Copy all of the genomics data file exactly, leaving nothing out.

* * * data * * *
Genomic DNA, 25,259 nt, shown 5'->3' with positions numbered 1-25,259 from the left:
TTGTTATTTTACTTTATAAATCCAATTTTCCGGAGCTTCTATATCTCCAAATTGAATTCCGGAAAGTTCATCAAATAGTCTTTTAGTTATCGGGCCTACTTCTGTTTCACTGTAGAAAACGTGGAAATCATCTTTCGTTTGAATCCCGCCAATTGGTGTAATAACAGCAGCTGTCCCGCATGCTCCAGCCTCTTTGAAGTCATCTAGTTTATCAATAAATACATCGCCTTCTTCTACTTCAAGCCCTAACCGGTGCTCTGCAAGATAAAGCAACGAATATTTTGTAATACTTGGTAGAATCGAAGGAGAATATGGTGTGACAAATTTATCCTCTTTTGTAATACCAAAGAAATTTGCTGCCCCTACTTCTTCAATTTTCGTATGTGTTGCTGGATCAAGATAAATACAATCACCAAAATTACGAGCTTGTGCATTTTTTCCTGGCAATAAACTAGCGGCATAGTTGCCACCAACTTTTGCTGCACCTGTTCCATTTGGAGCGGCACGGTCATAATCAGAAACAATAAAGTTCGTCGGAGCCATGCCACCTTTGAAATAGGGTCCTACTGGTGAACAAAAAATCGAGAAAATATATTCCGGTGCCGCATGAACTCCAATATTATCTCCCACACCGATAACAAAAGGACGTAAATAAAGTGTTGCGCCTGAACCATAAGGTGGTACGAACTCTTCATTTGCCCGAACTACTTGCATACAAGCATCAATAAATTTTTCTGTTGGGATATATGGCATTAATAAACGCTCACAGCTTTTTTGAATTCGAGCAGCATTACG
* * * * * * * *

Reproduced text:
Genomic DNA, 25,259 nt, shown 5'->3' with positions numbered 1-25,259 from the left:
TTGTTATTTTACTTTATAAATCCAATTTTCCGGAGCTTCTATATCTCCAAATTGAATTCCGGAAAGTTCATCAAATAGTCTTTTAGTTATCGGGCCTACTTCTGTTTCACTGTAGAAAACGTGGAAATCATCTTTCGTTTGAATCCCGCCAATTGGTGTAATAACAGCAGCTGTCCCGCATGCTCCAGCCTCTTTGAAGTCATCTAGTTTATCAATAAATACATCGCCTTCTTCTACTTCAAGCCCTAACCGGTGCTCTGCAAGATAAAGCAACGAATATTTTGTAATACTTGGTAGAATCGAAGGAGAATATGGTGTGACAAATTTATCCTCTTTTGTAATACCAAAGAAATTTGCTGCCCCTACTTCTTCAATTTTCGTATGTGTTGCTGGATCAAGATAAATACAATCACCAAAATTACGAGCTTGTGCATTTTTTCCTGGCAATAAACTAGCGGCATAGTTGCCACCAACTTTTGCTGCACCTGTTCCATTTGGAGCGGCACGGTCATAATCAGAAACAATAAAGTTCGTCGGAGCCATGCCACCTTTGAAATAGGGTCCTACTGGTGAACAAAAAATCGAGAAAATATATTCCGGTGCCGCATGAACTCCAATATTATCTCCCACACCGATAACAAAAGGACGTAAATAAAGTGTTGCGCCTGAACCATAAGGTGGTACGAACTCTTCATTTGCCCGAACTACTTGCATACAAGCATCAATAAATTTTTCTGTTGGGATATATGGCATTAATAAACGCTCACAGCTTTTTTGAATTCGAGCAGCATTACG